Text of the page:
The 1946 Irving Berlin composition claimed "There's No Business Like Show Business", and one man who agrees with this is Peter Mitchell, a local expat who has directed more than 100 shows at the Salon Varietés since he first discovered the theatre in 1991.
Peter is currently getting ready for his next production, although he took time out from his busy schedule to speak with SUR in English about his life in the theatre.
Originally from Norfolk, Peter was no stranger to the theatrical world. As a child, he holds fond memories of watching musicals and shows at the local theatre, plus his mother was a leading player with a local operatic and dramatic society. By the time he was ten, Peter was well versed with the songs of the top musical shows and he would often be "roped in to perform" in local productions.
After spending two years in Germany during his national service, the aspiring young thespian headed to Cambridge, and it was at the city's ADC Theatre that Peter directed his first review - A tribute to the Master, a show that celebrated the works of Noel Coward.
After graduating, Peter headed to Weymouth, and this was to be the beginning of a career that saw him share the stage with numerous named acts, including Peters and Lee, Ruby Murray, and the Krankies.
"I received news of a Pontins hotel in Weymouth that was looking for someone who could sing and dance to appear in four different shows over a four-month period. I applied and got the part, and this was an amazing time for me," Peter explains.
He had also just received his provisional equity card from the British Actors' Equity Association, so things were looking extremely rosy for Peter.
Next came an offer to direct some shows for the Bedford Operatic Society, and this was followed by a winter season back in Weymouth.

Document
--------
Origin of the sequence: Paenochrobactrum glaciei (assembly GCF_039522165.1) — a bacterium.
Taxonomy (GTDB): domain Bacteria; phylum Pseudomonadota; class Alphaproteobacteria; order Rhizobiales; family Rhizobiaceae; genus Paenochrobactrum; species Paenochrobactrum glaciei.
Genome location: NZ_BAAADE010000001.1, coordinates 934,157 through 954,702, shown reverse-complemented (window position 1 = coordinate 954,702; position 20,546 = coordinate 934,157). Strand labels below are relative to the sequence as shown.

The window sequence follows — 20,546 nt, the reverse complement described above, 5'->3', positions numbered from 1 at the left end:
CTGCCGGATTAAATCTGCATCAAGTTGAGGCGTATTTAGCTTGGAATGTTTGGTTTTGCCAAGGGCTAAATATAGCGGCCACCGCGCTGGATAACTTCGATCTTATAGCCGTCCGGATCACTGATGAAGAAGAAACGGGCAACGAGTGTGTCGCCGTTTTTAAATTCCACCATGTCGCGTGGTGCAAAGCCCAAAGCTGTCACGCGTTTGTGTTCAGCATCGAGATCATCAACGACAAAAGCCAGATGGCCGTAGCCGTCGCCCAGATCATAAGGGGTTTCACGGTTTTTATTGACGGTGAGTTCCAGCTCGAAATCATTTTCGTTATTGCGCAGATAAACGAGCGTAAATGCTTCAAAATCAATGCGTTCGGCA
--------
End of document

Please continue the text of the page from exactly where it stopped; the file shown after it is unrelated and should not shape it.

After obtaining his full equity card, the talented director enjoyed a successful ten years directing shows on cruise ships, but his real break came when he turned his attention to television.
"I was very fortunate to work on the Black and White Minstrel Show until it became politically incorrect. Along with the television shows, we took the Minstrels on a world tour, and we had a wonderful time. Everybody loved it, but I understand that times change," Peter says.
One of Peter's most memorable periods came while he was performing with the Minstrels in Blackpool, when he was asked to dance in a Ken Russell production called Valentino, a film based on the life of Italian movie star and sex symbol, Rudolph Valentino, which starred Rudolf Nureyev.
"Ken Russell was an amazing film director, of course, and I had an amazing six months filming in Blackpool. It was purely a dance part, no speaking. Watching Nureyev rehearse and perform everyday was just incredible, However, he could be really temperamental, but he was very much a star," Peter explains, with a hint of excitement, as he recalls the period.
Peter first came into contact with the Salon Varietés Theatre after buying a home in Fuengirola in 1990. He had come to the Costa del Sol with the intention of relaxing and enjoying a quiet life, but after discovering the small theatre in Fuengirola, this all changed.
"I originally decided to retire when first arriving in Spain, but my love of the theatre changed that. I don't have any regrets though, it's been terrific. Every show we do is important to me," he says.
Peter, who admits to being "a perfectionist", has now been with the Salon Varietés for over thirty years. He is currently getting ready for his latest production, The Sound of Music, which opens on Friday (today) and continues until 6 April.
"I think this show is going to be terrific. We have a really good cast and the costumes are quite spectacular. The show will be a wonderful night of family entertainment, and I hope that many people will come along to support the theatre," Peter concludes.